Bogotá, for so long a city associated with crime and danger, is now emerging from the ashes of its ruined reputation as one of the most up-and-coming cities in the world. Little wonder, since the infrastructure has always been here, it’s just a case of it being discovered by us foreigners. Bogotá boasts some excellent museums and galleries, great culinary options and over 5000 parks for you to relax in. I’m not interested in that so much today. I’m looking at one of my other favourite pastimes in Bogotá, i.e., going out to enjoy a potent cocktail of 3 shots of great times, a large dose of great clubs and a splash of questionable dancing.
So where do I start? Firstly, of course, in my house. I put on some songs by my favourite Western artists since there’s a good chance the only Western music I’ll hear during the night is Sean Paul and Shaggy. I live in La Macarena, and if you’re looking for a great burger you should check out La Hamburgueseria on Kr. 4a with Calle 28. This is what I’ll do for dinner.
Once I’ve eaten and lined my stomach, I’m ready for my night to begin. I hop on a bus and head to Zona Rosa for some drinks. Zona Rosa can be a bit expensive, and it takes me a little while to get tipsy enough to be comfortable with parting with my hard-earned cash, so I go to one of the cheap bars opposite Burshka (on Cll 83 with Kr 13 you can get a litre of beer for $7,000COL) to enjoy some questionable beer.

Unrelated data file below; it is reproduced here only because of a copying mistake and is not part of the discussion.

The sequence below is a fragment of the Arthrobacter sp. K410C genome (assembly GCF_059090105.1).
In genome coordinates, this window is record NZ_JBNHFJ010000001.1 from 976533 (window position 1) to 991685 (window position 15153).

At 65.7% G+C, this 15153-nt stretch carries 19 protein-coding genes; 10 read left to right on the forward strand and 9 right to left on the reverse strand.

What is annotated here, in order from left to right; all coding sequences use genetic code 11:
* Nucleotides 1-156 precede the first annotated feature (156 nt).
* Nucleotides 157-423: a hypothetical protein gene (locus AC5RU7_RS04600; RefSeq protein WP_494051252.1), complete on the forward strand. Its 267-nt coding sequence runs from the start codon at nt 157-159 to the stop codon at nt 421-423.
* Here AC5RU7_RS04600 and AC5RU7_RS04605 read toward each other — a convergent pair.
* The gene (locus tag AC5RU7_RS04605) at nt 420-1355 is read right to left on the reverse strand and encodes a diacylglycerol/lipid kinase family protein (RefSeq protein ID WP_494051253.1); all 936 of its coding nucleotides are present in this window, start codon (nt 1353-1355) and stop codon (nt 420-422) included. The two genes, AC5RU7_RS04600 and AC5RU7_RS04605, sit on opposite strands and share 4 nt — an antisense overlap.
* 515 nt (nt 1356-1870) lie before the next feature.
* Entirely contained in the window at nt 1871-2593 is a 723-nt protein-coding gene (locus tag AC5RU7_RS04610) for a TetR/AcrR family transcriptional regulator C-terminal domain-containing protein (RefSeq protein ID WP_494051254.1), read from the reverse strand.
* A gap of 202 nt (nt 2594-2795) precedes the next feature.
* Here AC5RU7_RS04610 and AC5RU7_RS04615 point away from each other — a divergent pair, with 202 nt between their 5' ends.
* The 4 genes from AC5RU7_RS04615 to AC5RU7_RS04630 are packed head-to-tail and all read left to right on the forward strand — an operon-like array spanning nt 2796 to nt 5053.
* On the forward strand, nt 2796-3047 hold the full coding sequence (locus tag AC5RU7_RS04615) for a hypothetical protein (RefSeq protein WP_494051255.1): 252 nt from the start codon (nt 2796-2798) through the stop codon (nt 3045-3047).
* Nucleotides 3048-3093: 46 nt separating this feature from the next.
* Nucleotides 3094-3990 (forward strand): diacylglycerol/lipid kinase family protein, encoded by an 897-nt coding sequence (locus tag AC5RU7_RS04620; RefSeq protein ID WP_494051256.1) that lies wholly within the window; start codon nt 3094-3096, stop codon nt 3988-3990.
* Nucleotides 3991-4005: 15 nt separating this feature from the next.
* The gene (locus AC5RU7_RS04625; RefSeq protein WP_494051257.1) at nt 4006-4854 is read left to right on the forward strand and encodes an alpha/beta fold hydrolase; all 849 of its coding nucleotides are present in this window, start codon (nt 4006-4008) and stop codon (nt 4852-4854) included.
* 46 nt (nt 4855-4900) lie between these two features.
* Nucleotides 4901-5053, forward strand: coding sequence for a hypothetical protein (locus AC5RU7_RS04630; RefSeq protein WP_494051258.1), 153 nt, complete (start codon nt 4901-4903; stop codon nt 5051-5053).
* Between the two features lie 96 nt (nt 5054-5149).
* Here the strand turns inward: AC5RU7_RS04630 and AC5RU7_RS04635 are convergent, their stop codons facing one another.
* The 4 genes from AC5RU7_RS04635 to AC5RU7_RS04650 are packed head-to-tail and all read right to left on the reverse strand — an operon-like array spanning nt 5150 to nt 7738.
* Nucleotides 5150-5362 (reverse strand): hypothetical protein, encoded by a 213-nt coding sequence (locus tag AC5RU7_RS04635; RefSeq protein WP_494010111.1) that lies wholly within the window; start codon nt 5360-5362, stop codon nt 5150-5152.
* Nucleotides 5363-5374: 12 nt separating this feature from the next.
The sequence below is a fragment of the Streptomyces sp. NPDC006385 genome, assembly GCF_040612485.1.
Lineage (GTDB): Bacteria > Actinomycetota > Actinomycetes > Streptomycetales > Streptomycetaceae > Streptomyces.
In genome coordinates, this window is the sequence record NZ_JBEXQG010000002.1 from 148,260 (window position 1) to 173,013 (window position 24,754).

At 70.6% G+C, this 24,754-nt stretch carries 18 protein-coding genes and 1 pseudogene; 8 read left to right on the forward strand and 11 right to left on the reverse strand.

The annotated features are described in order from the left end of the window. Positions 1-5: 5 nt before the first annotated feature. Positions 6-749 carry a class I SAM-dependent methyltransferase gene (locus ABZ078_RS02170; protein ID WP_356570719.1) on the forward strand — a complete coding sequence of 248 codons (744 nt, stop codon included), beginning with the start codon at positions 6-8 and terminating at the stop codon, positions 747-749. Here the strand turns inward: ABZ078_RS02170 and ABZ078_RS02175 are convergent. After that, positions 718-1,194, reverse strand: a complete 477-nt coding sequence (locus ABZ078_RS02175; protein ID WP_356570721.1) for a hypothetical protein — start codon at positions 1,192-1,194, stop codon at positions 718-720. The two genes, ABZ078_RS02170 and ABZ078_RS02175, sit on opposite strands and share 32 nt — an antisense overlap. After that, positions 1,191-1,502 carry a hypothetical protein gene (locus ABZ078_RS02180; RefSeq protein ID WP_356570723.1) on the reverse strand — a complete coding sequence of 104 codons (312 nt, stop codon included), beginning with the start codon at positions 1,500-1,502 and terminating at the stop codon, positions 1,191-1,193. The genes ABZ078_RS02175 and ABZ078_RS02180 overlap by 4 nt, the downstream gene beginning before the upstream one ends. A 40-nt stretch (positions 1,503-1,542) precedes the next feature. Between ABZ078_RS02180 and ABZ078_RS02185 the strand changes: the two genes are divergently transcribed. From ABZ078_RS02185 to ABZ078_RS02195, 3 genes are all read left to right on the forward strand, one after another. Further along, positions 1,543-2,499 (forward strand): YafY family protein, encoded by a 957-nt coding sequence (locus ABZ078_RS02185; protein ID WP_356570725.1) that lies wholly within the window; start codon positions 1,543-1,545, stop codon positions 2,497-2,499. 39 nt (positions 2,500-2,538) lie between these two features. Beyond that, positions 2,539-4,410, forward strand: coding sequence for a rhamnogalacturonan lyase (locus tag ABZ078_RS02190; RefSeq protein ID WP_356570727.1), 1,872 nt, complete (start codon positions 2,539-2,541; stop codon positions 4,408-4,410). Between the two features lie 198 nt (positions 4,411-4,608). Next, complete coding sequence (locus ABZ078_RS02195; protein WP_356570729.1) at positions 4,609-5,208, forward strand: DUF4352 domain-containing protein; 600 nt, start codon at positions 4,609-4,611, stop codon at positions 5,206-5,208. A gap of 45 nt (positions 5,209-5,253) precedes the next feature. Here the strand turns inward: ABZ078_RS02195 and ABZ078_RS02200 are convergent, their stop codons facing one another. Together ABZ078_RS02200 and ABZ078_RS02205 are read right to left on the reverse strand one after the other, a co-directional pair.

Once I’ve loosened up and I’m ready to reach into my pockets I’ll head to one of Bogotá’s pubs, like The Pub, and order a pitcher of Roja with some chums of mine. Here we’ll people watch, try to guess who in the pub is foreign and who is local, and begin to plan where we’ll be heading afterwards. This is where things get difficult because there’s a wealth of options. Two cheap and trendy options are K and Porompompero. If you’re looking to spend a little more money but want the guarantee of great music, try La Villa or Le Coq.
Unlike back home the protocol in Colombia is to all chip in to buy a bottle, usually Aguardiente or rum, and then to share it among everyone. So we head to the bar, buy our bottle, and drink just enough to build enough confidence to dance, just enough to improve my Spanish… But not so much that I forget my English. I might do this at home, but in Colombia getting off-your-face-drunk just isn’t the done thing.
So, I work up a sweat, I dance, I chat, I enjoy myself, and then the club closes at 3am. Maybe though, just maybe, you’re still in the mood to party. What do you do? Well, don’t tell anyone I told you, but there’s actually a couple of after-hours parties available to you. One is Radio Berlin way back down in the centre, opposite the bull-ring. Another is Chinchirra, but you’ll have to do your own research for the direction, since it moves around…
Next day: Bandeja Paisa, the closest you can get to the classic cure for a hangover, the English breakfast.